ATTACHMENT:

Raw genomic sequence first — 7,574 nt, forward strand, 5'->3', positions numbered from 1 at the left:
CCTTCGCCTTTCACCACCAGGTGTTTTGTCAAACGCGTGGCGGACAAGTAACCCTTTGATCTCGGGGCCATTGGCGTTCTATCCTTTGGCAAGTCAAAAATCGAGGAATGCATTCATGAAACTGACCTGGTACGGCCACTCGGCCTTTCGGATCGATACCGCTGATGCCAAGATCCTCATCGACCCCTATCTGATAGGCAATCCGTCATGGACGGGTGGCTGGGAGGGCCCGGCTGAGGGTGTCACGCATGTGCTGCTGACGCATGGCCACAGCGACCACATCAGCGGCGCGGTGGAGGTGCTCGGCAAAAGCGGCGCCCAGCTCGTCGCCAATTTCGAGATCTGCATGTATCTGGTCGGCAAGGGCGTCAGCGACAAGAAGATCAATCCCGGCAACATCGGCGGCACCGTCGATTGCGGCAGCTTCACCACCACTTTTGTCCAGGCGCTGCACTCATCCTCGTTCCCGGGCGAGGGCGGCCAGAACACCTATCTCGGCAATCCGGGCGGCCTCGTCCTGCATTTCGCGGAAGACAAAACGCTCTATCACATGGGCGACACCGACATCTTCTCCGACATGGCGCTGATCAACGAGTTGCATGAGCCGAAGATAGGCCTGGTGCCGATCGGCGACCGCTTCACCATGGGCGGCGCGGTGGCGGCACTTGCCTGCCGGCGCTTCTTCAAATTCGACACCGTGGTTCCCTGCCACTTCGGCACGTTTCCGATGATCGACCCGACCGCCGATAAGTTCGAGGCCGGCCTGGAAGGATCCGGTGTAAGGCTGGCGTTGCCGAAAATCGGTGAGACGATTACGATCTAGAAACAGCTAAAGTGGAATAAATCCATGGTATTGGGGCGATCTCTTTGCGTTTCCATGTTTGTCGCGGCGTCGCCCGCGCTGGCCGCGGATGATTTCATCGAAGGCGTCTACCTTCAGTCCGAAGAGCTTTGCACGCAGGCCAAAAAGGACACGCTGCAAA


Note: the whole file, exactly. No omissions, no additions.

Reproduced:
Raw genomic sequence first — 7,574 nt, forward strand, 5'->3', positions numbered from 1 at the left:
CCTTCGCCTTTCACCACCAGGTGTTTTGTCAAACGCGTGGCGGACAAGTAACCCTTTGATCTCGGGGCCATTGGCGTTCTATCCTTTGGCAAGTCAAAAATCGAGGAATGCATTCATGAAACTGACCTGGTACGGCCACTCGGCCTTTCGGATCGATACCGCTGATGCCAAGATCCTCATCGACCCCTATCTGATAGGCAATCCGTCATGGACGGGTGGCTGGGAGGGCCCGGCTGAGGGTGTCACGCATGTGCTGCTGACGCATGGCCACAGCGACCACATCAGCGGCGCGGTGGAGGTGCTCGGCAAAAGCGGCGCCCAGCTCGTCGCCAATTTCGAGATCTGCATGTATCTGGTCGGCAAGGGCGTCAGCGACAAGAAGATCAATCCCGGCAACATCGGCGGCACCGTCGATTGCGGCAGCTTCACCACCACTTTTGTCCAGGCGCTGCACTCATCCTCGTTCCCGGGCGAGGGCGGCCAGAACACCTATCTCGGCAATCCGGGCGGCCTCGTCCTGCATTTCGCGGAAGACAAAACGCTCTATCACATGGGCGACACCGACATCTTCTCCGACATGGCGCTGATCAACGAGTTGCATGAGCCGAAGATAGGCCTGGTGCCGATCGGCGACCGCTTCACCATGGGCGGCGCGGTGGCGGCACTTGCCTGCCGGCGCTTCTTCAAATTCGACACCGTGGTTCCCTGCCACTTCGGCACGTTTCCGATGATCGACCCGACCGCCGATAAGTTCGAGGCCGGCCTGGAAGGATCCGGTGTAAGGCTGGCGTTGCCGAAAATCGGTGAGACGATTACGATCTAGAAACAGCTAAAGTGGAATAAATCCATGGTATTGGGGCGATCTCTTTGCGTTTCCATGTTTGTCGCGGCGTCGCCCGCGCTGGCCGCGGATGATTTCATCGAAGGCGTCTACCTTCAGTCCGAAGAGCTTTGCACGCAGGCCAAAAAGGACACGCTGCAAA